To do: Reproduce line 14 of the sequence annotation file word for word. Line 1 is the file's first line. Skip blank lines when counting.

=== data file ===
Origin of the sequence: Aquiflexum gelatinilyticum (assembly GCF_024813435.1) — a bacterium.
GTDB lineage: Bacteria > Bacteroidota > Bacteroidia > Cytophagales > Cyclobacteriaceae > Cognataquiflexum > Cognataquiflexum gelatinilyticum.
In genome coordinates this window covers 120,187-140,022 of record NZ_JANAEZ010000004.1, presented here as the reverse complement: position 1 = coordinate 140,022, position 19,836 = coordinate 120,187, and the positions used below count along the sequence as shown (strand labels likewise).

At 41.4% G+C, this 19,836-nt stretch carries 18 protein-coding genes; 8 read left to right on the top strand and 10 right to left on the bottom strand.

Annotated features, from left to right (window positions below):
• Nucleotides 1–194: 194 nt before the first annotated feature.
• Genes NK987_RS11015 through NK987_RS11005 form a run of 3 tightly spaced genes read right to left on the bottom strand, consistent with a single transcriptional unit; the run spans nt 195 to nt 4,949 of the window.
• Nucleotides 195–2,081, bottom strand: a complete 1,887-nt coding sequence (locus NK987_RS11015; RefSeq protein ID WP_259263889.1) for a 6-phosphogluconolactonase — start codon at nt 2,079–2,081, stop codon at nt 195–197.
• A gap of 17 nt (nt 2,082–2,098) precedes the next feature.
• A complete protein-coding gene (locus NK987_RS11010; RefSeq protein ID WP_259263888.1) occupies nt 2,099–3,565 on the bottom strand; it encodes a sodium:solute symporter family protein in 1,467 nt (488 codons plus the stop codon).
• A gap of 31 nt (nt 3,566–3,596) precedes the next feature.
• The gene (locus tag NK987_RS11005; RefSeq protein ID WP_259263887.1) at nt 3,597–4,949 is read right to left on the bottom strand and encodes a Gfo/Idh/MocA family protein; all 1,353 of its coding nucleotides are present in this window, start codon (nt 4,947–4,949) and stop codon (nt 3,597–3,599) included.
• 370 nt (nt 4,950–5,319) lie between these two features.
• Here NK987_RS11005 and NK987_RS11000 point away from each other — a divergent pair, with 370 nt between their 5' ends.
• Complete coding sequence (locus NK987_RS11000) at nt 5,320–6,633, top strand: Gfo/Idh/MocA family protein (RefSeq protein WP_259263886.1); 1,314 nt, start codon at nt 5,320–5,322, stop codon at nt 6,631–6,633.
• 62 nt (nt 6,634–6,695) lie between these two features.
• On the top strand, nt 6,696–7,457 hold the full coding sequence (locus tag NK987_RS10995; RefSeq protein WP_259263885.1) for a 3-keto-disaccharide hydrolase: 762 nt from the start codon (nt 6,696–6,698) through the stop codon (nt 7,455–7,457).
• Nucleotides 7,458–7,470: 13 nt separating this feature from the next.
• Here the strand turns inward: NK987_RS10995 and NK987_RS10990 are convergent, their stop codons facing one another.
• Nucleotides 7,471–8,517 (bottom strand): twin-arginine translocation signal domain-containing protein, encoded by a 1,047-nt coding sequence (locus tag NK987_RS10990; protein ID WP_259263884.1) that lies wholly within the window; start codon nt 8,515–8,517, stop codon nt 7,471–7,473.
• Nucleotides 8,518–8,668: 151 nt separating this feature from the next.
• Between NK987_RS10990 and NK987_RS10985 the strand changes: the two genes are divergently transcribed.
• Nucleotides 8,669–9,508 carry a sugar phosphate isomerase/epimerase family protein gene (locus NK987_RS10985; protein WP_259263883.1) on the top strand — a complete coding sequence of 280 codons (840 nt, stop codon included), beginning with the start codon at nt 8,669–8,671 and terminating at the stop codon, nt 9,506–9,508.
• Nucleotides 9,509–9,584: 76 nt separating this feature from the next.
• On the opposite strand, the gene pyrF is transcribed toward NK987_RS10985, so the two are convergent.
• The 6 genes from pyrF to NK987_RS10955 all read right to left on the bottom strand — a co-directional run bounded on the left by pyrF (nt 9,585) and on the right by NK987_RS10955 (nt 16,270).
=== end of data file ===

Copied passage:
• Here NK987_RS11005 and NK987_RS11000 point away from each other — a divergent pair, with 370 nt between their 5' ends.